Ryanair also benefits from its focus on the European market, which means it is not affected by the still weak demand for flights to the Far East. Air traffic to China in particular has been halted due to Beijing’s zero-tolerance policy towards corona and the associated strict lockdowns.

Higher earnings expectation

The other major European airlines have also processed the corona boom. Brussels Airlines’ parent company Lufthansa last month raised its full-year earnings forecast as summer operating profit of 1.1 billion euros turned out to be more than double what the German group had expected.

AIG, the group of British Airways, Iberia, Vueling and Aer Lingus, also raised its profit forecast for the rest of the year. Despite all the staff shortages at UK airports and the associated cancellation of thousands of flights, slightly more passengers were carried last summer than in the summer of 2019.

State aid

At Air France-KLM, even the structural problem child Air France made the beautiful weather. The Corona clean-up has made the French state-owned company a lot leaner. In addition, Air France took advantage of the French government’s commitment to cancel all domestic flights from Paris-Orly to destinations reachable by TGV in a maximum of 2.5 hours. These flights from Paris to Lyon, Bordeaux and Nantes, among others, were unprofitable, and the remaining aircraft could be used on profitable routes.

The billions of euros in state aid that governments had to give their airlines in the full corona crisis have already been largely repaid. KLM and Lufthansa already paid out their bailout billions at the beginning of this year. After this summer, Brussels Airlines announced that it would repay the 290 million euros in state aid and the two corresponding government representatives on the board by the end of this year.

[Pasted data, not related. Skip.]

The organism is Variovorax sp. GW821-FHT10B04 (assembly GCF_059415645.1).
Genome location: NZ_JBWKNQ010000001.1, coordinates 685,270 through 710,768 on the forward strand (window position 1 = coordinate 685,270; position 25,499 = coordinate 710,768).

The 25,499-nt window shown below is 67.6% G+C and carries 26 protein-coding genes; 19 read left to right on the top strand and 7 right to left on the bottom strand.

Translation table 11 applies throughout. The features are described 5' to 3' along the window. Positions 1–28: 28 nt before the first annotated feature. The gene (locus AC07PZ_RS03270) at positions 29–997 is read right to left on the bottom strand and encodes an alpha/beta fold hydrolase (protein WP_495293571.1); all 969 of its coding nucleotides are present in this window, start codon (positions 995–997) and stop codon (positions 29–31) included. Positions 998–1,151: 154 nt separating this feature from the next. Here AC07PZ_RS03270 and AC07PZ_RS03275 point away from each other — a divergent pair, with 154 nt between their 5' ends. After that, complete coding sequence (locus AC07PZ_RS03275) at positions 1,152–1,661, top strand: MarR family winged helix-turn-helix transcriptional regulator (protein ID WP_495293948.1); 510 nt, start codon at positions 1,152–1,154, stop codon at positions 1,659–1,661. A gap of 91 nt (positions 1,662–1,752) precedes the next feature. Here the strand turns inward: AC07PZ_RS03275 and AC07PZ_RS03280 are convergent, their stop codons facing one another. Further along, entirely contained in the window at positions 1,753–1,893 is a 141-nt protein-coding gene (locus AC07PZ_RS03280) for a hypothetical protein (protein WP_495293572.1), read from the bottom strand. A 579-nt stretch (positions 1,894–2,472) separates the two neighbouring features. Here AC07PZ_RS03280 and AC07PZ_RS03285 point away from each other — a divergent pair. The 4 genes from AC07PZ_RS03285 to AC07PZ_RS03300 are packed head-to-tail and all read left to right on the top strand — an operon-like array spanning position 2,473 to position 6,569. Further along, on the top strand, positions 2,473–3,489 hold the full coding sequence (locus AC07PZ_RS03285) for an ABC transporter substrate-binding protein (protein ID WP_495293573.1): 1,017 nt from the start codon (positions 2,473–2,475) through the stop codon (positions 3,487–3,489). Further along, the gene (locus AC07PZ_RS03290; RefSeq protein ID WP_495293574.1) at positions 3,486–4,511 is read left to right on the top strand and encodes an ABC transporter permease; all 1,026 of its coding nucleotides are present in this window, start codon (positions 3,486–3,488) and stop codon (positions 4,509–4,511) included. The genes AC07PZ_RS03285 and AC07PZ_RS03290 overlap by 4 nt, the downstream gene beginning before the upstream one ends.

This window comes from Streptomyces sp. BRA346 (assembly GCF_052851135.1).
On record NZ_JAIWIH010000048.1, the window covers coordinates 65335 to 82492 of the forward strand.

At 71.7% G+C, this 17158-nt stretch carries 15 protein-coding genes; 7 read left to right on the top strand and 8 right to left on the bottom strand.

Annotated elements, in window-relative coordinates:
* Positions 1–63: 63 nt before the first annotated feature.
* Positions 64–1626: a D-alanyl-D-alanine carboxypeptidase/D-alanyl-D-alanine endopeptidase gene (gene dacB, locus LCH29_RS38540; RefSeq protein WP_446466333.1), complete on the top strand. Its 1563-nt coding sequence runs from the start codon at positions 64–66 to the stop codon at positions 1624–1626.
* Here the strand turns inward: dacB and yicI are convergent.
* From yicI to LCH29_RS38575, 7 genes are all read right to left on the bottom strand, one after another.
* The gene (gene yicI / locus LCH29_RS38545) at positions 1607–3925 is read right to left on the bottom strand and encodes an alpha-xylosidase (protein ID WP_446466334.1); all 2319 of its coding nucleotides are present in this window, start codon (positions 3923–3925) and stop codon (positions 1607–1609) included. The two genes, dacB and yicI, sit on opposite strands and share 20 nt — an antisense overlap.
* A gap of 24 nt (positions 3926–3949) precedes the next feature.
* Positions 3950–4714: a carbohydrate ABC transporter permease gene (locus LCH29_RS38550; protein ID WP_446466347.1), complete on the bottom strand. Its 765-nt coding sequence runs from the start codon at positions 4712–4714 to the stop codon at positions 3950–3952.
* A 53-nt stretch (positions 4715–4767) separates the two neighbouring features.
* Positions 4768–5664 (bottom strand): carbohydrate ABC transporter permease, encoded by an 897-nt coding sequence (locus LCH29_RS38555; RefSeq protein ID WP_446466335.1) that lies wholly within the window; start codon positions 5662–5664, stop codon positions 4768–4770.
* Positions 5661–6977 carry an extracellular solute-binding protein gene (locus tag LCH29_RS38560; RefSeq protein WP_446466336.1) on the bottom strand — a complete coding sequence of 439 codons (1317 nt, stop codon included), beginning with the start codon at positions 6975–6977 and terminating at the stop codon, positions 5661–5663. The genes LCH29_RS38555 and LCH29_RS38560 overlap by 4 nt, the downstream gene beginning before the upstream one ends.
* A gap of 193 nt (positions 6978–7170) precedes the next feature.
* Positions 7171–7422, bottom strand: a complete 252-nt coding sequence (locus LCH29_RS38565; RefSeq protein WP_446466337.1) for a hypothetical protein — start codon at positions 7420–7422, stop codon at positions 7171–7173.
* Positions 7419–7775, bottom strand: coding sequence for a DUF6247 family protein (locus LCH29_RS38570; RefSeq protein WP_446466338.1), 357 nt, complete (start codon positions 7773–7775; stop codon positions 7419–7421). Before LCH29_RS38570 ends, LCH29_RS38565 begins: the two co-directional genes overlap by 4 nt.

At the same time, the Belgian airline, which has been reduced by a quarter, is working again with growth plans. Planes were scrapped during corona, but a few new planes were added this summer. CEO Peter Gerber sees growth in the prestigious destinations to East Africa in particular.

Air Belgium is significantly cutting back on the offer

Air Belgium will cut deeply in its offer at the beginning of next year. The Belgian-Chinese airline is canceling almost all flights to the Antilles due to high fuel prices.

Due to the increased costs, the airline was already forced to reduce capacity in the summer and combine flights to several destinations: those to the French islands of Guadeloupe and Martinique, and those to Punta Cana in the Dominican Republic with those to the Dutch island of Curaçao. .

Now society goes a step further. She deplores that fuel prices in the Dominican Republic are more than half and passenger taxes three times higher than in Brussels. On top of that comes the loss of value of the euro against the dollar. Punta Cana airport also obliges passengers bound for Curaçao to disembark and re-board as a result of taxes being imposed on them as well.

Until mid-January, Air Belgium will schedule one or two more flights to Curaçao and Punta Cana. After that, it suspends the connection, except during spring break in February and March. It has not yet been decided whether the destinations will again be included in the summer offer. The Dutch island of Bonaire, which is also served from Brussels with a triangular connection via Curaçao, also disappears from the flight schedule.